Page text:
Hurl price scare as disease wipes out ash trees

THE price of a hurl may be set to rise as Europe’s ash tree population is devastated by a lethal disease, which is making life difficult for Ireland’s indigenous hurl-crafting industry.

THE price of a hurl may be set to rise as Europe’s ash tree population is devastated by a lethal disease, which is making life difficult for Ireland’s indigenous hurl-crafting industry.

Much of the ash timber used for producing hurls in Kilkenny comes from the continent, but now material shortages and movement restrictions are causing problems just weeks before the new hurling season starts. One renowned local crafting business is warning of the consequences if a solution is not found.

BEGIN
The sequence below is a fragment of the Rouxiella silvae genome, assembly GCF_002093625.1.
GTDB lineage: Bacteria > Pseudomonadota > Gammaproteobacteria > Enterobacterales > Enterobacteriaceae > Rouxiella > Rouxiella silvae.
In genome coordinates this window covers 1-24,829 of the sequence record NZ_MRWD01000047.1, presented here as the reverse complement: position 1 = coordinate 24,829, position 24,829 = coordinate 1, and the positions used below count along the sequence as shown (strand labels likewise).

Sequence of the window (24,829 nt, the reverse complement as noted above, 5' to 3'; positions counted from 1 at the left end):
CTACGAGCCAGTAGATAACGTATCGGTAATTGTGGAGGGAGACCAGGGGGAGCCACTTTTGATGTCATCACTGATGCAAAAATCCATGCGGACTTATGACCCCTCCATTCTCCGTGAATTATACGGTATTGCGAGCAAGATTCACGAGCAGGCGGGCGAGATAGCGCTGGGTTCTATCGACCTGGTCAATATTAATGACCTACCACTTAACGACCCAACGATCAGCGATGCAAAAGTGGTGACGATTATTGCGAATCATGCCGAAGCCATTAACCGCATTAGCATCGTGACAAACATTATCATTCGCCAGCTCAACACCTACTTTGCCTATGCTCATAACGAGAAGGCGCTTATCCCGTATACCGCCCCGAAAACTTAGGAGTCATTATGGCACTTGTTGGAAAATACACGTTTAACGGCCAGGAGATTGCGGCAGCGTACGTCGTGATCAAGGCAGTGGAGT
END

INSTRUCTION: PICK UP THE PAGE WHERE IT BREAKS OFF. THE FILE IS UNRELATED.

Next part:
Brian Dowling of Star Hurleys says that wood will now likely need to be kiln-dried before it can be imported, increasing the cost of the raw material. Unless domestic forestry bodies such as Coillte can bridge the gap, it is likely this cost will hit the consumer, as few businesses can absorb any price increase.

Each year in Ireland, there is a demand for over 350,000 hurls. Thousand of trees have already been destroyed in Northern Ireland and Leitrim in a bid to prevent the spread of the disease here.